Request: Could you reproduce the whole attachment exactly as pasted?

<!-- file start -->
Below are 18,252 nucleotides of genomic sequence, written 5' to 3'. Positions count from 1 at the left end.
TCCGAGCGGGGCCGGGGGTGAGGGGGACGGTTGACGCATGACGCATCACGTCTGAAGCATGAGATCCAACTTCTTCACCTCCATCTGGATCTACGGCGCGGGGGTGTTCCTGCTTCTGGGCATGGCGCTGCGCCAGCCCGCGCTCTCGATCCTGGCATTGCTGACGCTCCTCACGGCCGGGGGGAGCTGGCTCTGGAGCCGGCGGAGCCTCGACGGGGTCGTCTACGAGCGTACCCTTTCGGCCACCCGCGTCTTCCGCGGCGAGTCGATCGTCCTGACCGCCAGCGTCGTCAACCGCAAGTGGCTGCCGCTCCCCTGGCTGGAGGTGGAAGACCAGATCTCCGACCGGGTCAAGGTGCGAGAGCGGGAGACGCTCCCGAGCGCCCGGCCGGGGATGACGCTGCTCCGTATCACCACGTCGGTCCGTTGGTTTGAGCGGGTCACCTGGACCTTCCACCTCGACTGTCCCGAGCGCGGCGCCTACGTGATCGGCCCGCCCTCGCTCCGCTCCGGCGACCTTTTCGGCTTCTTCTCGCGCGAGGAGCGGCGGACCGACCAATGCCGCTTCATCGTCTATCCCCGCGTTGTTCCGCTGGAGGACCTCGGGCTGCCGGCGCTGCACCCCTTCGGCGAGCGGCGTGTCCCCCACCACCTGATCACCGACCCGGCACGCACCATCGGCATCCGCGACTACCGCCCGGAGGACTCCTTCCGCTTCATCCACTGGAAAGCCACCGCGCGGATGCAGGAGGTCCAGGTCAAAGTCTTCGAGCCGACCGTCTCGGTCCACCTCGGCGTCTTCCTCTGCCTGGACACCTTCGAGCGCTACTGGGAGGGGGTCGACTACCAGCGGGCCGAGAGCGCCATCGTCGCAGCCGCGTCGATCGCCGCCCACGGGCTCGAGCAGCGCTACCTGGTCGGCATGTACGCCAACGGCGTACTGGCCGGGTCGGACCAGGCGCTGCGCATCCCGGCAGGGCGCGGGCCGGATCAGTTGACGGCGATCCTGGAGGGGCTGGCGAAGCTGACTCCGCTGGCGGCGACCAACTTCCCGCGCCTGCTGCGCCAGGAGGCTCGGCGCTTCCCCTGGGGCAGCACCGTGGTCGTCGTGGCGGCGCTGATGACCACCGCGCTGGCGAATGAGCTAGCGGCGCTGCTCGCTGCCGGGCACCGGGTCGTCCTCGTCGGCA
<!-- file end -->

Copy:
Below are 18,252 nucleotides of genomic sequence, written 5' to 3'. Positions count from 1 at the left end.
TCCGAGCGGGGCCGGGGGTGAGGGGGACGGTTGACGCATGACGCATCACGTCTGAAGCATGAGATCCAACTTCTTCACCTCCATCTGGATCTACGGCGCGGGGGTGTTCCTGCTTCTGGGCATGGCGCTGCGCCAGCCCGCGCTCTCGATCCTGGCATTGCTGACGCTCCTCACGGCCGGGGGGAGCTGGCTCTGGAGCCGGCGGAGCCTCGACGGGGTCGTCTACGAGCGTACCCTTTCGGCCACCCGCGTCTTCCGCGGCGAGTCGATCGTCCTGACCGCCAGCGTCGTCAACCGCAAGTGGCTGCCGCTCCCCTGGCTGGAGGTGGAAGACCAGATCTCCGACCGGGTCAAGGTGCGAGAGCGGGAGACGCTCCCGAGCGCCCGGCCGGGGATGACGCTGCTCCGTATCACCACGTCGGTCCGTTGGTTTGAGCGGGTCACCTGGACCTTCCACCTCGACTGTCCCGAGCGCGGCGCCTACGTGATCGGCCCGCCCTCGCTCCGCTCCGGCGACCTTTTCGGCTTCTTCTCGCGCGAGGAGCGGCGGACCGACCAATGCCGCTTCATCGTCTATCCCCGCGTTGTTCCGCTGGAGGACCTCGGGCTGCCGGCGCTGCACCCCTTCGGCGAGCGGCGTGTCCCCCACCACCTGATCACCGACCCGGCACGCACCATCGGCATCCGCGACTACCGCCCGGAGGACTCCTTCCGCTTCATCCACTGGAAAGCCACCGCGCGGATGCAGGAGGTCCAGGTCAAAGTCTTCGAGCCGACCGTCTCGGTCCACCTCGGCGTCTTCCTCTGCCTGGACACCTTCGAGCGCTACTGGGAGGGGGTCGACTACCAGCGGGCCGAGAGCGCCATCGTCGCAGCCGCGTCGATCGCCGCCCACGGGCTCGAGCAGCGCTACCTGGTCGGCATGTACGCCAACGGCGTACTGGCCGGGTCGGACCAGGCGCTGCGCATCCCGGCAGGGCGCGGGCCGGATCAGTTGACGGCGATCCTGGAGGGGCTGGCGAAGCTGACTCCGCTGGCGGCGACCAACTTCCCGCGCCTGCTGCGCCAGGAGGCTCGGCGCTTCCCCTGGGGCAGCACCGTGGTCGTCGTGGCGGCGCTGATGACCACCGCGCTGGCGAATGAGCTAGCGGCGCTGCTCGCTGCCGGGCACCGGGTCGTCCTCGTCGGCA